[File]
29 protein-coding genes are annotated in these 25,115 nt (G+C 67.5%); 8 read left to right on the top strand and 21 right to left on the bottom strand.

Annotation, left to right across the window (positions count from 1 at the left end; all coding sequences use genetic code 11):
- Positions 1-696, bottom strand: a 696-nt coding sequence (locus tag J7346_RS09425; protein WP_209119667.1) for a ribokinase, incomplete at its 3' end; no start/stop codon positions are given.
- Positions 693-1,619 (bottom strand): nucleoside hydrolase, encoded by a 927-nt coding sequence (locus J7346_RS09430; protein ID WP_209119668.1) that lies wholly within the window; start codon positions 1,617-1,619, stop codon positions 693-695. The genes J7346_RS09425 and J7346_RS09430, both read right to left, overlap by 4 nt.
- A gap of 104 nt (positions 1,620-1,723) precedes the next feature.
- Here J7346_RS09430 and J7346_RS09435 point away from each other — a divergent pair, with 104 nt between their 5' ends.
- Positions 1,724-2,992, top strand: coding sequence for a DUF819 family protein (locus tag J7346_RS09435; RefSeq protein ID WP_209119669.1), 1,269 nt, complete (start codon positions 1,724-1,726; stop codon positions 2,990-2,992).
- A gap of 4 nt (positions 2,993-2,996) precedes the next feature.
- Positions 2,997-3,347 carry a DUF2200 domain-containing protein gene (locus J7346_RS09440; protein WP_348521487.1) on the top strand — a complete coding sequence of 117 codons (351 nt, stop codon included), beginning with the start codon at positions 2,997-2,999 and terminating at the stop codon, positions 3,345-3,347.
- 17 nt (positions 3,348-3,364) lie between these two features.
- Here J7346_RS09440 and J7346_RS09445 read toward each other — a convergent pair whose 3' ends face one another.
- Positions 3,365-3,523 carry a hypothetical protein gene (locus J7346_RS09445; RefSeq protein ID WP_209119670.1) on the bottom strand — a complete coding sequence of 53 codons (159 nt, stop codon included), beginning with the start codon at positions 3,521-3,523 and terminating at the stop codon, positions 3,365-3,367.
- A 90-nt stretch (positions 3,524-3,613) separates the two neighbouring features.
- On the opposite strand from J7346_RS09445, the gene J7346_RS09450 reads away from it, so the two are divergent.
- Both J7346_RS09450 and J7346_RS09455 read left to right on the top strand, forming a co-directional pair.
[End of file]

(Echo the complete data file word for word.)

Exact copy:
29 protein-coding genes are annotated in these 25,115 nt (G+C 67.5%); 8 read left to right on the top strand and 21 right to left on the bottom strand.

Annotation, left to right across the window (positions count from 1 at the left end; all coding sequences use genetic code 11):
- Positions 1-696, bottom strand: a 696-nt coding sequence (locus tag J7346_RS09425; protein WP_209119667.1) for a ribokinase, incomplete at its 3' end; no start/stop codon positions are given.
- Positions 693-1,619 (bottom strand): nucleoside hydrolase, encoded by a 927-nt coding sequence (locus J7346_RS09430; protein ID WP_209119668.1) that lies wholly within the window; start codon positions 1,617-1,619, stop codon positions 693-695. The genes J7346_RS09425 and J7346_RS09430, both read right to left, overlap by 4 nt.
- A gap of 104 nt (positions 1,620-1,723) precedes the next feature.
- Here J7346_RS09430 and J7346_RS09435 point away from each other — a divergent pair, with 104 nt between their 5' ends.
- Positions 1,724-2,992, top strand: coding sequence for a DUF819 family protein (locus tag J7346_RS09435; RefSeq protein ID WP_209119669.1), 1,269 nt, complete (start codon positions 1,724-1,726; stop codon positions 2,990-2,992).
- A gap of 4 nt (positions 2,993-2,996) precedes the next feature.
- Positions 2,997-3,347 carry a DUF2200 domain-containing protein gene (locus J7346_RS09440; protein WP_348521487.1) on the top strand — a complete coding sequence of 117 codons (351 nt, stop codon included), beginning with the start codon at positions 2,997-2,999 and terminating at the stop codon, positions 3,345-3,347.
- 17 nt (positions 3,348-3,364) lie between these two features.
- Here J7346_RS09440 and J7346_RS09445 read toward each other — a convergent pair whose 3' ends face one another.
- Positions 3,365-3,523 carry a hypothetical protein gene (locus J7346_RS09445; RefSeq protein ID WP_209119670.1) on the bottom strand — a complete coding sequence of 53 codons (159 nt, stop codon included), beginning with the start codon at positions 3,521-3,523 and terminating at the stop codon, positions 3,365-3,367.
- A 90-nt stretch (positions 3,524-3,613) separates the two neighbouring features.
- On the opposite strand from J7346_RS09445, the gene J7346_RS09450 reads away from it, so the two are divergent.
- Both J7346_RS09450 and J7346_RS09455 read left to right on the top strand, forming a co-directional pair.